The Basque country and Catalonia voted heavily today to accept statutes restoring the autonomous regional governments that were suppressed in the 1930s by the dictatorship of Generalissimo Francisco Franco.
The voting gives home rule to 2.5 million Basques and 7 million Catalans, almost a third of Spain's 36 million people. The recreation of autonomous Basque and Catalan regions was considered the last, and toughest, major step in the restoration of Spanish democracy after almost 40 years of Franco's dictatorship.
This step had been heavily opposed by the armed forces, which viewed the lossening of centralized government as a threat to national unity. Other highly centralized European governments were also anxious about the change. This is especially true of neighboring France, which has small Basque and Catalan minorities of its own along the border it shares with Spain as well as growing separatist movements in Brittany, Corsica and elsewhere.
Failure to grant autonomy to the Basques more rapidly led to the continuation after Franco's death and growth of anti-Spanish terrorism that cost the lives of dozens of Spanish police and a large number of high-ranking Army officers throughout the country.
Only yesterday, a 90-yard tunnel was discovered leading under an apartment building occupied by Spanish officers and their families in the Catalan capital of Barcelona. The civil governor there said that discovery of the tunnel, estimated to have taken seven months to dig by hand, had averted a "a holocaust" if the building had been blown up.
The Catalan result, with 88 percent approval of the new statutes in the metropolis of Barcelona, had been expected. But the turnout of more than 60 percent of voters in the Basque country had been a question mark. The Basque terrorist organization ETA had campaigned for a boycott of the referendum. Ninety percent of those who voted were expected to cast yes ballots.
In one of the three Basque administrative provinces that voted today, 63 percent of the electorate showed up and 93 percent of them voted yes, with almost half the vote counted.
By contrast, in the Spanish national constitutional referendum last year 43.5 percent of the voters turned out in the Basque country's two main provinces. That referendum also was boycotted by the dominant Basque National Party.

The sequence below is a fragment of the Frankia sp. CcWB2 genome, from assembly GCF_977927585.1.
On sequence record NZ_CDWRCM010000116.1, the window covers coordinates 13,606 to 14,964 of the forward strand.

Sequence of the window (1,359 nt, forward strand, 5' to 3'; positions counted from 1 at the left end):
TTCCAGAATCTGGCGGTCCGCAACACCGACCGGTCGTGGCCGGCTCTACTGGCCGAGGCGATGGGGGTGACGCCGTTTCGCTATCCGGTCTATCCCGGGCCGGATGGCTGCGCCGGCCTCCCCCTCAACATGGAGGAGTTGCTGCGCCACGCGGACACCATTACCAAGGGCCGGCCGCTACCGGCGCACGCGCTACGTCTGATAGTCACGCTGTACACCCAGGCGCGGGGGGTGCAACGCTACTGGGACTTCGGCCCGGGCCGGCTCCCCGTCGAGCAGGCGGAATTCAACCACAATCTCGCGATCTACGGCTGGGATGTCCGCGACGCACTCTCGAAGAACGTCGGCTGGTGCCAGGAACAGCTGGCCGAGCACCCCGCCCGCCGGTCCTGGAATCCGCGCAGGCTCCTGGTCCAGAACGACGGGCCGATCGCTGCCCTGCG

The Basque National Party, which negotiated the autonomy statute with Spanish Premier Adolfo Suarez this summer, pulled out all the stops to get out the vote. It hired an advertising agency to produce sophiscated posters, newspaper ads and radio spots depicting a cross section of ordinary Basques saying they were going to vote yes.
The Basque National Party's well-established electoral machinery -- based on an apparatus created in 1903 as an independence party cutting across class and social lines -- is expected to help sweep it to power in the new Basque parliament. The elections should be held in February or March.
The party is also helped by its historic ties with the Catholic Church. The church made clear that it favored the autonomy statute by declaring that people should get out and vote. Given the ETA boycott campaign, the church's call could only mean vote yes.
Now the Basque National Party -- an underground opposition party for all but the year it held power before Franco swept away the short-lived Basque republican government in 1937 -- must learn to govern.
Although there are still many major problems on which the new Basque government could stumble badly, it is assumed widely that passage of the autonomy statute means that the Basque country has avoided turning itself into a Spanish Ulster.
But much mutual distrust between the Basques and the Madrid government is still to be overcome. Many Spaniards, especially in the armed forces, suspect that the Basques are going to use the autonomy statute as a steppingstone to total independence. Many Basques suspect that the Spanish government will try to gut the autonomy statute of any real meaning by interpreting it in the narrowest possible way.
Government spokesman have already said that creation of a native Basque police force does not mean that the national police will leave the Basque country.
The most universal complaint of the Basques is the presence here of about 12,000 policemen from other regions of Spain, who are perceived as an occupying army. They were out in full force today at polling places and frequent roadblocks on the highways, patrolling in large numbers with rifles and submachine guns.
The representative in Bilbao of a major Western country said that foreign visitiors here expect him to tell them that the people are sick of terrorism. Instead, he must disabuse them of that idea by saying that it is the police that they are sick of.
"Invariably," he said, "at almost any political meeting you go to, no matter how moderate the party, one of the first questions from the audience is, 'when are they going to leave?' "
Unlike the Catalans, the Basques won a major political weapon in their autonomy negotiations -- the power of the purse string. The new Basque regional government will collect all taxes and then negotiate with Madrid about what portion goes to the central government. This could give the Basque government the leverage to insure a generous interpretation of the statute by Madrid.
There is new hope that Basque terrorism could die down quickly. A spokesman for the ETA terrorist organization admitted yesterday that his group had been observing a truce for the past twelve days. He said that, while the referendum vote was held under Franco-style conditions, "if the Basque people demonstrate that they do not want the armed struggle to continue, we will abandon it."